The Golden Age of Piracy

The history of piracy conveys chaotic images: beardy buccaneers squandering the day’s loot in rhum and women; legendary maps and treasure-hunts; gambling dens echoing with the sound of gunshots and blood-curling “Arr!” cries. Not everything is wrong. Not everything is right, either. But how to sort one from the other?

Much as sea monsters’ legends were broadcast by terrified seamen, the rumours of the ocean have often distorted the realities of piracy. To top it all, Hollywood filmmakers mixed fact and fiction to draw a stereotyped picture of rhum-drinking, libertarian bandits. Which they obviously weren’t. Pirates roamed the seven seas and the four oceans, and have been doing so for centuries. First came the Northern seamen, or Vikings, sacking French and English harbours as soon as the 9th century A.D. (they would be the first Europeans to set foot in America, four centuries before Columbus). Muslim pirates departed from Algiers, Tunis or Tripoli, along the Barbary Coast, to make money hand over fist in the slave business. Later, corsairs followed suit and looted European or English ships on behalf of French Kings. Eventually came the Caribbean buccaneers, coveting the riches and glory of the New World…

TOTENKOPF. Like Klaus Störtebeker, pirates swarm about the Baltic throughout the 14th century.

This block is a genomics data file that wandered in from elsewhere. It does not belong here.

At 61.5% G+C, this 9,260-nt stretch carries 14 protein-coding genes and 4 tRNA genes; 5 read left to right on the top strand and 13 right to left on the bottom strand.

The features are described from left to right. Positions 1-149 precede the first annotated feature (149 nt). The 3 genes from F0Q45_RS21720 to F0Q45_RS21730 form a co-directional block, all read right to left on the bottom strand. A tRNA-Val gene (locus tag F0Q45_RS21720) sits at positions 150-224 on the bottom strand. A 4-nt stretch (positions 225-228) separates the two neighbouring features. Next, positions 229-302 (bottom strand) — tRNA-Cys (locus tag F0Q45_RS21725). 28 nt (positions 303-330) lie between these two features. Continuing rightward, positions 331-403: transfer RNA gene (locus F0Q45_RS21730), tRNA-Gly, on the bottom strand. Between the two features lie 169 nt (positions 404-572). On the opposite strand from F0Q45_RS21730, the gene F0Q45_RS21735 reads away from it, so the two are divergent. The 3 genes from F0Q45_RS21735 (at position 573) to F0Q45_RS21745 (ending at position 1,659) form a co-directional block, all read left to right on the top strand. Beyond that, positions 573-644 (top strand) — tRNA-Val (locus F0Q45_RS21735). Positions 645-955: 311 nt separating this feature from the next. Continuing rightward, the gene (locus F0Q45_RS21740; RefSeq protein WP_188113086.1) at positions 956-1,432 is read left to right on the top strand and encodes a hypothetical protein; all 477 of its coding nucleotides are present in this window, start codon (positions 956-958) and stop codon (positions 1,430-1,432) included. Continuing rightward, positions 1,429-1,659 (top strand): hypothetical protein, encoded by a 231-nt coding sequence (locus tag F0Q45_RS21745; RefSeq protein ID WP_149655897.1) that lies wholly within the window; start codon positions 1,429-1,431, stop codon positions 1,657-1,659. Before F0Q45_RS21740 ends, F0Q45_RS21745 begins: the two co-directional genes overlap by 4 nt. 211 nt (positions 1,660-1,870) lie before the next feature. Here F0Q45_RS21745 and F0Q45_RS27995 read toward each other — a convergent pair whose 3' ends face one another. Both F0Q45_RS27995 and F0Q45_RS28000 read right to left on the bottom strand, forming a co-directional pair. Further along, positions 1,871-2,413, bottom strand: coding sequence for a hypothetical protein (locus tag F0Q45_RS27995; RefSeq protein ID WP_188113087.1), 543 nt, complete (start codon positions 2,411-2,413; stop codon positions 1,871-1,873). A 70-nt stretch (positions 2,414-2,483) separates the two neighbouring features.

The origins: trade boom and rags-to-riches mentality

Piracy as we know it began with the Age of Discovery in the late-15th century. Trade routes were opening up to massive convoys, their holds full of sugar, tobacco, slaves, spices and gold. Plus, Europeans colonies of the time — usually the point of origin of those riches — were still corrupted and inadequately ruled, and without appropriate deterrence methods, they could not withstand pirate raids. Bandits took advantage of this gaping hole. Well, they were not actually bandits — usually penniless seamen, just out of the Royal Navy, wishing to use their basic training for better profit. Even when that meant flying skull and crossbones.

Leading a pirate life broadly meant an adventurous one, minus the strict discipline of trade or military fleets. In 1718, under cover of darkness, a merry band of British seamen deserted the HMS Phoenix to join the pirates that they were supposed to confront over the next day! Mutinies aside, pirate crews were recruited in taverns or directly on the docks. How many promises of riches and sea adventures have been told there — mirages of pirate liberty? Of course, prisoners of war also joined the newly-formed pirate crews. About a third of the 17th-18th century filibusters were former slaves, freed from their plantations or the galleys where they were kept in chains. Usually pirates were young (27 years old on average) and single (only 4% had married before taking to sea).

PIRATE DENS. Dodgy taverns were usually a good recruitment spot. Engraving by Howard Pyle, 1921. (Credit: Wikipedia/Public domain)

Pirates swarmed about anarchist cities in the Caribbean such as Port Royal, a Jamaican pirate utopia whose population skyrocketed in the 1660s. There was one tavern for every ten inhabitants. “Wine and women drained their resources to such extent that some were reduced to begging,” one historian notes. “They sometimes spent between two and three thousand pieces of eight in a single night.” However an earthquake shook the notorious ‘Sodom of the New World’ in 1692, so those sea dogs were forced to spend their loot somewhere else — like Libertalia (Madagascar) or Tortuga (Haiti), two of the most famous pirate dens.